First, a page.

Australia’s second largest casino operator has decided to cease working with international junket operators.

Inside Asian Gaming reports that Star Entertainment Group reached an agreement with the NSW Independent Liquor and Gaming Authority to cease its relationship with junket operators.

In an update provided by ILGA chair Philip Crawford, where he discussed Crown’s progress in overturning its unsuitability to run its Barangaroo casino, it was revealed Star had reached an agreement that would see it no longer work with international junket operators.

New South Wales becomes the second Australian state to implement a junket ban after the Gaming and Wagering Commission of Western Australia, which oversees Crown Perth, outlined similar plans in February.

New Zealand’s SkyCity Entertainment Group announced in April that it would permanently cease all dealings with junket operators and bring its international VIP operations in-house, following a strategic review into the company’s International Business division.

Asked Thursday about how the absence of junkets might impact the feasibility of Crown’s AU$2.2 billion Crown Sydney development, which has been billed as a “high rollers casino” Crawford said, “My understand from Helen Coonan is that they’ve scrapped their VIP program completely and how they’re going to survive without international guests, that’s a business plan issue that is not my purview.

“Their restaurants and bars are open and people tell me they’re booming but they’ve got their own business model, they’re doing their own numbers and they’ll have to assess that as they’re going forward.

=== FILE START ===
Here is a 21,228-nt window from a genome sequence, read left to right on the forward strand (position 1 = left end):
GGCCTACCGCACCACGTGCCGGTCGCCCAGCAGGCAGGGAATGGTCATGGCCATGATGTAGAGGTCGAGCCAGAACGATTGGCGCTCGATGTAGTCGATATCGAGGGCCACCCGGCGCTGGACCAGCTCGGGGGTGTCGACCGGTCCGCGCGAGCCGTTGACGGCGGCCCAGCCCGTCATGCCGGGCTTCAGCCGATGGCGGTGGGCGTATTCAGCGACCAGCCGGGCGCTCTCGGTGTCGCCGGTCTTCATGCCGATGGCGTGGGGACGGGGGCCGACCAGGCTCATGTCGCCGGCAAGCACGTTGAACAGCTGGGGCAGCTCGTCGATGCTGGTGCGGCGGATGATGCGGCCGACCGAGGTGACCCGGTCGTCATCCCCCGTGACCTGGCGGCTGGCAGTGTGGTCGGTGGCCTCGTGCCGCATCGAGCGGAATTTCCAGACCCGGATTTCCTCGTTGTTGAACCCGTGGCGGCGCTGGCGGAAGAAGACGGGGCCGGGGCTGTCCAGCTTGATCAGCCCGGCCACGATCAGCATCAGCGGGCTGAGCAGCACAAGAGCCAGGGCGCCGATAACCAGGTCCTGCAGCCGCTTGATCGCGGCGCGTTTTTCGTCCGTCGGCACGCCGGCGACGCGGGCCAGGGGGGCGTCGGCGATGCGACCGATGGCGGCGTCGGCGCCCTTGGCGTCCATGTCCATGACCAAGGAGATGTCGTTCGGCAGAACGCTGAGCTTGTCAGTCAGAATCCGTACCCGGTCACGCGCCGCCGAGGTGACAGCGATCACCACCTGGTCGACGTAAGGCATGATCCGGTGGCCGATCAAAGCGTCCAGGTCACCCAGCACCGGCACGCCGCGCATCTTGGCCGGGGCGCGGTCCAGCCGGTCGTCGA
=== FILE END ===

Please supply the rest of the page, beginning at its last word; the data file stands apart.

“My understanding is that the VIP program Crown had is gone.”

Junkets a thing of the past for SkyCity

SkyCity said it has determined to permanently cease dealing with all junket operators and will instead operate its International Business under a revised operating model.

That model will see SkyCity “deal directly with International Business patrons after appropriate Know Your Customer and customer due diligence requirements are satisfied.”

The company added that it will consult with relevant gaming regulators in New Zealand, where it operates casinos in Auckland, Hamilton and Wellington and in Australia, where it recently completed an A$330 million upgrade of SkyCity Adelaide.

295 transactions linked with junkets were made in Melbourne in 2020, according to figures from Australia’s financial crimes watchdog.

In total, the Victorian casino made 50,000 reports to the watchdog in 2019, including almost 5000 relating to suspicious transactions.

AUSTRAC warned junket tour operators this month they were the target of organised criminal syndicates and foreign spies seeking to launder money through casinos and potentially make political donations.

Junkets bring in high roller gamblers from China to casinos and extend credit to them, enabling them to get around Beijing’s tight controls on capital.

AUSTRAC introduced a new risk assessment that identified some tour operators had links with criminal organisations.

Businesses, including casinos, are required to report any people or transactions that could be linked with crime using a suspicious matter report.

AUSTRAC chief executive Nicole Rose said casinos needed to comply with the rules to disrupt criminal activities, including foreign interference.

“Money laundering and financial crime enables serious criminal activity such as drug trafficking and human trafficking, which causes harm to our communities,” Ms Rose said.

“I urge casinos to take prompt action by assessing their levels of risk posed by junket operators, strengthening their controls and reporting suspicious activity to Austrac.”

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